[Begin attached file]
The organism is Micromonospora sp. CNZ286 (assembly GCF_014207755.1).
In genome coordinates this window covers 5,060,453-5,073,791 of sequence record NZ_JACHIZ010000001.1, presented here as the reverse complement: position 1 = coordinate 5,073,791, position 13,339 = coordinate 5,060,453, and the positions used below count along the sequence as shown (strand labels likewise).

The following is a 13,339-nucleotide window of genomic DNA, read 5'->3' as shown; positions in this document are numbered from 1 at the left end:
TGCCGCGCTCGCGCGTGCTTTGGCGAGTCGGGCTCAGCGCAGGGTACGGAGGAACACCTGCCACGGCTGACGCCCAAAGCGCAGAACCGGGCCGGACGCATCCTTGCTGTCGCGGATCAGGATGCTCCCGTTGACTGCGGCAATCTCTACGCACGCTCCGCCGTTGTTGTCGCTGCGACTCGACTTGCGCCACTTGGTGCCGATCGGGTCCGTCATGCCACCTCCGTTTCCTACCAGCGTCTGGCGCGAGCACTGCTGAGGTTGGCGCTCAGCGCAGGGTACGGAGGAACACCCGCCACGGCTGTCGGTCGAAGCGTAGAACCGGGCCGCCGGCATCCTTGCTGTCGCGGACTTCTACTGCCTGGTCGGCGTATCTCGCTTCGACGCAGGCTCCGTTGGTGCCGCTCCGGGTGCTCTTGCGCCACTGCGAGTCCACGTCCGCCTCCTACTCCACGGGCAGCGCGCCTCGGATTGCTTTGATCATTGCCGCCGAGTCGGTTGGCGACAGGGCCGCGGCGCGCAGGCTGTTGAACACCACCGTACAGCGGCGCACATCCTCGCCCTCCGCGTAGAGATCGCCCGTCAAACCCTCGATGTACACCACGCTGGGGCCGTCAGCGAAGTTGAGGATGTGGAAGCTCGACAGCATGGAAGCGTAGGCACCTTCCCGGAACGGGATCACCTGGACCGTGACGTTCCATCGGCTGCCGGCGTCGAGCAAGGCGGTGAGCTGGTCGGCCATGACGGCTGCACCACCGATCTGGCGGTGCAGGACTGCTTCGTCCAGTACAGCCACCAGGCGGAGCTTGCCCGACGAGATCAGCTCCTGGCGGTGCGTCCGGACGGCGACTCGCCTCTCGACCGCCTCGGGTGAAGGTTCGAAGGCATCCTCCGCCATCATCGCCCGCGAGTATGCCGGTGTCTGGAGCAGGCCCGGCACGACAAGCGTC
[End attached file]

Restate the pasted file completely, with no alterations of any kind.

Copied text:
The organism is Micromonospora sp. CNZ286 (assembly GCF_014207755.1).
In genome coordinates this window covers 5,060,453-5,073,791 of sequence record NZ_JACHIZ010000001.1, presented here as the reverse complement: position 1 = coordinate 5,073,791, position 13,339 = coordinate 5,060,453, and the positions used below count along the sequence as shown (strand labels likewise).

The following is a 13,339-nucleotide window of genomic DNA, read 5'->3' as shown; positions in this document are numbered from 1 at the left end:
TGCCGCGCTCGCGCGTGCTTTGGCGAGTCGGGCTCAGCGCAGGGTACGGAGGAACACCTGCCACGGCTGACGCCCAAAGCGCAGAACCGGGCCGGACGCATCCTTGCTGTCGCGGATCAGGATGCTCCCGTTGACTGCGGCAATCTCTACGCACGCTCCGCCGTTGTTGTCGCTGCGACTCGACTTGCGCCACTTGGTGCCGATCGGGTCCGTCATGCCACCTCCGTTTCCTACCAGCGTCTGGCGCGAGCACTGCTGAGGTTGGCGCTCAGCGCAGGGTACGGAGGAACACCCGCCACGGCTGTCGGTCGAAGCGTAGAACCGGGCCGCCGGCATCCTTGCTGTCGCGGACTTCTACTGCCTGGTCGGCGTATCTCGCTTCGACGCAGGCTCCGTTGGTGCCGCTCCGGGTGCTCTTGCGCCACTGCGAGTCCACGTCCGCCTCCTACTCCACGGGCAGCGCGCCTCGGATTGCTTTGATCATTGCCGCCGAGTCGGTTGGCGACAGGGCCGCGGCGCGCAGGCTGTTGAACACCACCGTACAGCGGCGCACATCCTCGCCCTCCGCGTAGAGATCGCCCGTCAAACCCTCGATGTACACCACGCTGGGGCCGTCAGCGAAGTTGAGGATGTGGAAGCTCGACAGCATGGAAGCGTAGGCACCTTCCCGGAACGGGATCACCTGGACCGTGACGTTCCATCGGCTGCCGGCGTCGAGCAAGGCGGTGAGCTGGTCGGCCATGACGGCTGCACCACCGATCTGGCGGTGCAGGACTGCTTCGTCCAGTACAGCCACCAGGCGGAGCTTGCCCGACGAGATCAGCTCCTGGCGGTGCGTCCGGACGGCGACTCGCCTCTCGACCGCCTCGGGTGAAGGTTCGAAGGCATCCTCCGCCATCATCGCCCGCGAGTATGCCGGTGTCTGGAGCAGGCCCGGCACGACAAGCGTC